ご馳走さまでした—Thanks for the lovely meal

In Japan, if you want to thank someone for cooking you dinner, or for treating you to a meal in a restaurant, you say:

御馳走さまでした go-chisou-sama deshita—that was a feast!

On Sunday evening we stayed in a hotel in Arima Onsen, a spa resort in the mountains above the city of Kobe. The hotel stay (which was very expensive, but that’s another story) included use of the bath facilities as well as dinner and breakfast. And dinner was indeed a feast. Over the course of several hours, maybe a dozen dishes were brought to the table, with probably hundreds of different exotic ingredients; all sorts of varieties of mountain vegetables, mushrooms, fish, meat, fruit, flowers and leaves, and so on.

There was a menu with a short description of each of the courses, but I couldn’t read most of it. However the overall theme was spring happiness, suggested by various pink items as well as seasonal ingredients.

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The bill of fare

The first course consisted of six individual servings of seasonal ingredients, presented in six bowls of different colours and shapes on a lacquered tray, and accompanied by a cup of plum wine.

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Starter course

In the centre, rear dish you can see a little leaf. This is kinome, the leaf of the sanshou or Japanese pepper tree, with a striking and delicious flavour. This ingredient made further appearances accompanying a fish dish and a steak dish later in the meal.

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Yuko making tea

We had a fish course. The fish is called gashira, which is some kind of rockfish or lionfish. Much of the time, it’s not useful to try to find out the English name for what you are eating; if it’s not part of western food culture, there may not be an English name for it, and even if the species has an English name that you’ve never heard of, you will be none the wiser.

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gashira

Next up was a sashimi course, with Ise-ebi as the centrepiece. I had a very disturbing experience with Ise-ebi many years ago; suffice to say that I double-checked to make sure that this one was dead when it was served to us as food.

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sashimi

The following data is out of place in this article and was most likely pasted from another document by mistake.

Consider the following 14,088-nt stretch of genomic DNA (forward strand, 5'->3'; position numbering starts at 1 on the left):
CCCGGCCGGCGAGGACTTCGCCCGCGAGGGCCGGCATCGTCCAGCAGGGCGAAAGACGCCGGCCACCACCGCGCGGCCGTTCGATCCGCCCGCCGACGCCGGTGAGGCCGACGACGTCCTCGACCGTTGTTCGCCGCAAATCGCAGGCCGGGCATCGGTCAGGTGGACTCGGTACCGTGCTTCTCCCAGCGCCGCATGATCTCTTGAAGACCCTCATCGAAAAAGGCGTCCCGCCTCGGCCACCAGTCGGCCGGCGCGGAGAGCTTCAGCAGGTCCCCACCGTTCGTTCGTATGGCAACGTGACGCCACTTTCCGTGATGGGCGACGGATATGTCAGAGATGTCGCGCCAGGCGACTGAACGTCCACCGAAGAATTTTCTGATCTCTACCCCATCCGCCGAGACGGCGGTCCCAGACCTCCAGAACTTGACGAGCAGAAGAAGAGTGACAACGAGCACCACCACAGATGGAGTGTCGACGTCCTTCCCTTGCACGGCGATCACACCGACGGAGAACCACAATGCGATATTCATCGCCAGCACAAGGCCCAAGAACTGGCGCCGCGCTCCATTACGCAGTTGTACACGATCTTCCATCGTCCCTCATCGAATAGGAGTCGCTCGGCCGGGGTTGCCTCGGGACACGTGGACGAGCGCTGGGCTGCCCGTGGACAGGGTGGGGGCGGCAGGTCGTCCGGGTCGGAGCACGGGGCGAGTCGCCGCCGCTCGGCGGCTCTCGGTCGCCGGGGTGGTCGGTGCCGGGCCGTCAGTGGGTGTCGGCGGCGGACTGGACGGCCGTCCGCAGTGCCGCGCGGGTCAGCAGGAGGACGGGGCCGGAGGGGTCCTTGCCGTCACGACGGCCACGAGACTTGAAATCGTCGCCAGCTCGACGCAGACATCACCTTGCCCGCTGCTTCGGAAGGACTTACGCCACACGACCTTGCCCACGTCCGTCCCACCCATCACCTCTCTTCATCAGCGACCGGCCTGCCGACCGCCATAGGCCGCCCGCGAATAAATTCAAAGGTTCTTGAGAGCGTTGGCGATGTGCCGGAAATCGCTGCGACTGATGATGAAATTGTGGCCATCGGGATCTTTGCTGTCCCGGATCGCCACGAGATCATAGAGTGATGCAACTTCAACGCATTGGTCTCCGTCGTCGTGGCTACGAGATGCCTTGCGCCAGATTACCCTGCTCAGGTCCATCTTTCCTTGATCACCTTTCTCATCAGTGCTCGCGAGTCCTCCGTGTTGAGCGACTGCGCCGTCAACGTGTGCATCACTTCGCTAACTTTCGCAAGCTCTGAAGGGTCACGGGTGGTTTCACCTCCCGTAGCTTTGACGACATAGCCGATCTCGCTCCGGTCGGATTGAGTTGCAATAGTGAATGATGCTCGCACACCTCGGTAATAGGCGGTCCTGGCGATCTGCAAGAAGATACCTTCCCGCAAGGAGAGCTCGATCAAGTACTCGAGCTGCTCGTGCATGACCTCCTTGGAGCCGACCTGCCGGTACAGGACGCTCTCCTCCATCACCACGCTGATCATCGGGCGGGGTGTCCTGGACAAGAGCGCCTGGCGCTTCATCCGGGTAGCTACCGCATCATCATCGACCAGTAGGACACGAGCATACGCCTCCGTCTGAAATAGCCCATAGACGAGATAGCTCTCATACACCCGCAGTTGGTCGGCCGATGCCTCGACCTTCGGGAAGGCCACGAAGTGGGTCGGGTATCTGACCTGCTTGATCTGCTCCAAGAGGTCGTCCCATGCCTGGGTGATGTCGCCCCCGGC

I didn’t take photos of all the courses – for example there was a nabe course, where you cook the meat and vegetables yourself in a pot of boiling liquid. This was the course I least enjoyed: the bowl of ponzu dipping sauce provided had such a strong citrus flavour that it really overwhelmed all the other flavours.

Next we had some sirloin steak with shimeji mushrooms and vegetables. The two cubes of sirloin steak were incredibly marbled and tender, nothing like western beef. Note the western-style plate for this course, and the little shanshou leaf in the brown dish. The black stems are some kind of candied mountain vegetable.

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wagyu sirloin, shimeji, broccoli, peppers and pumpkin

This course was also cooked on your own personal hot plate, so there was no need to ask how you want your steak done – you just eat it when it’s ready.

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frying the beef and vegetables

I had eaten half the tempura course before I remembered to take a picture. But I was interested to see a lily or hosta leaf presented as food.

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tempura

The next course mixed sweet and savoury in an interesting way: an orange with prawns, plump fish eggs and radish. Absolutely delicious.

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Orange and seafood dish, on a very striking plate

The miso soup was very  good, made with red miso, rich and deep in flavour. The fish is ainame, which is apparently “fat greenling” in English.

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fish with rice, miso soup and pickles

Finally, dessert: cheesecake with ice cream.

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dessert

ご馳走さまでした! go-chisou-sama deshita!

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